The Empire Strikes Back: Reforming Japan’s agricultural co-ops and the local elections

Author: Aurelia George Mulgan, UNSW

The nationwide local government elections in April are the ideal opportunity for Japan’s agricultural cooperative organisation (JA) led by the Central Union of Agricultural Cooperatives (JA-Zenchu) to respond to the Abe administration’s recent reforms of the JA group. On 12 and 26 April 2015, around 1000 elections in total will be held to select local government heads and assembly members as part of the so-called ‘unified local elections held every four years’.

A campaign staff puts up posters for candidates in local assembly elections in Sagamihara, Kanagawa Prefecture on 3 April 2015.  (Photo: AAP)

Legislation has just been submitted to the Japanese Diet to implement a JA reform Framework agreed on by the national government on 13 February. JA-Zenchu leader, Akira Banzai, eventually accepted the reforms. But JA media condemned them as ‘intense attacks on the JA aimed at suppressing the JA’s political campaigns such as its anti-TPP [Trans-Pacific Partnership] campaign’. The focus of the reforms on JA-Zenchu, the headquarters of the JA lobby, is explained as an attempt to ‘crush the anti-TPP JA’. The local government elections are a perfect opportunity to launch a counterattack.

How seriously should the Abe administration take this threat? The simple answer is quite seriously.

If the result of the Saga gubernatorial election in January is anything to go by, then it would seem likely that campaigning by JA organisations may be effective in securing victories for pro-JA anti-reform candidates. In Saga, the election divided the conservative camp, with a pro-JA reform candidate — who was backed by the ruling Liberal Democratic Party (LDP)-Komeito coalition — defeated by the JA-recommended anti-JA reform candidate. The victory sent shock waves through the LDP and particularly through prefectural and local assembly members in rural prefectures who are dependent, in varying degrees, on JA’s backing. One Upper House LDP executive admitted that the party had ‘underestimated the JA’s power’.

JA’s organisational vote in the forthcoming local government elections remains formidable. This is not just an organised farm vote, but specifically a JA vote. JA’s total official membership consists of 4.7 million regular farmer-members and 5.2 million associate non-farmer members. This represents just below 10 per cent of the national voting population. There are also 210,000 JA staff members who have proven themselves reliably able to muster around 350–400,000 votes in national elections.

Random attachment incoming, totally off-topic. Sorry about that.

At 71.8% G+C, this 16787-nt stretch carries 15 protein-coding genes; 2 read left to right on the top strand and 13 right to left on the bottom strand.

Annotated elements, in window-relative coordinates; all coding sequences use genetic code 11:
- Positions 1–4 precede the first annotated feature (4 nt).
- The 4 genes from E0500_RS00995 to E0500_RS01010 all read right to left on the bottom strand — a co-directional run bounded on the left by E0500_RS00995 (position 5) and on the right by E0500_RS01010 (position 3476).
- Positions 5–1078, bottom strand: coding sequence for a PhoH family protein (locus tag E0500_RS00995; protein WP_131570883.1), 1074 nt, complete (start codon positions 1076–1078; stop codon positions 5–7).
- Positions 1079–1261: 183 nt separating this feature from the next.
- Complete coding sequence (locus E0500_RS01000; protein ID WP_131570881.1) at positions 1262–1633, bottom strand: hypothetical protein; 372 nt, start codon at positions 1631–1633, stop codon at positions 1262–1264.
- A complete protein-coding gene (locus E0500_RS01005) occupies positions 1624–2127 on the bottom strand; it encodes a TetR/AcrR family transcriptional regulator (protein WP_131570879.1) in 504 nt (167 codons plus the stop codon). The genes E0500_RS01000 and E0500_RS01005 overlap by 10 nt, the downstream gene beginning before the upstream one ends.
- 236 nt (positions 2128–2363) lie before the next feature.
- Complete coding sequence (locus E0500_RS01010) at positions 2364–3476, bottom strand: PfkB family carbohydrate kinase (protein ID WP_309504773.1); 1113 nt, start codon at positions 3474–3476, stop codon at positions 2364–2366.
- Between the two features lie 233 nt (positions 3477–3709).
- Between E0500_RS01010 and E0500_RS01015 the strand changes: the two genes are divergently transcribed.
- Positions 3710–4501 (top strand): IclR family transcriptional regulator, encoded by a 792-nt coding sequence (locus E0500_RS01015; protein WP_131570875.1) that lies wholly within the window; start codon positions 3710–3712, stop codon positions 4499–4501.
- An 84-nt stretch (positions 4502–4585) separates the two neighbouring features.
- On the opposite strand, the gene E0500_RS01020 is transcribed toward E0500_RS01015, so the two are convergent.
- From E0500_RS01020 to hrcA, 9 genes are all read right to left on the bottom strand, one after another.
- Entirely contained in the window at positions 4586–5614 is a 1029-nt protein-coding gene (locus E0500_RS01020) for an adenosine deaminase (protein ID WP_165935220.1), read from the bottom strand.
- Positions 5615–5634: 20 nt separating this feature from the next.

But if we measure not just the number of JA members but also their family members who are of voting age as a percentage of the total number of eligible voters by prefecture, it is a more interesting story.

Metropolitan Tokyo is the only prefecture where JA’s electoral power by this measure is 10 per cent or less. The other dense conurbations of Saitama, Chiba, Kanagawa, Osaka and Kyoto are the only prefectures where it is 10–20 per cent. In all of the other prefectures — a clear majority — JA’s electoral power is 30 per cent or more. In seven prefectures — Toyama, Gifu, Fukui, Wakayama, Tottori, Shimane and Saga — it is 50 per cent or above.  Where the JA vote makes up 30 per cent of total eligible voters or more, it could make a real difference to the electoral outcome. Potential support from 30 per cent of total eligible voters is particularly powerful given that many of the parties’ regional branches are weakening and many local politicians are also backed by JA.

It is true that in order actually to influence electoral outcomes JA members need to mobilise as a unified force. But JA-Zenchu and the prefectural central unions can continue their key role as the agents of this mobilisation. Despite the Abe government’s JA reforms, JA-Zenchu remains very much a going concern. The reorganisation of JA-Zenchu will leave intact its representational and coordination powers within the JA organisation and even these watered-down changes will not now take place until the end of September 2019.

The prefectural central unions will also retain their powers to represent members’ opinions and conduct general coordination among local JAs in each prefecture for the foreseeable future. In addition, JA’s national political and prefectural political organisations continue to spearhead election campaigns for the group.

JA’s associate members may now be a relevant component of JA’s electoral mobilisation capacity because the Abe administration has explicitly targeted not just JA as a farmers’ organisation but also JA as an organisation of associate members.

In May 2014, the Agriculture Working Group of the Abe government’s Regulatory Reform Council proposed that associate members’ use of JA businesses should be limited to one-half of, or less than, that of regular members. Even the LDP-Komeito counterproposal recommended examining the possibility of introducing certain rules regarding the use of businesses by associate members relative to that by regular members. The introduction of these restrictions was postponed, but a judgement on this issue will be made in five years’ time. Therefore this reform continues to hang over the heads of JA’s associate membership.

Given that the turnout in local government elections has been on a slow, declining trend over a number of years — and is currently around 50 per cent — the potential influence of an organised vote is also magnified.

In the words of the Vice President of the Nokyo Association, which manages JA’s national media arm, ‘Politicians who do not listen to JA’s voice are likely to face a difficult campaign in the forthcoming elections’.

Aurelia George Mulgan is Professor at the University of New South Wales, Australian Defence Force Academy, Canberra.

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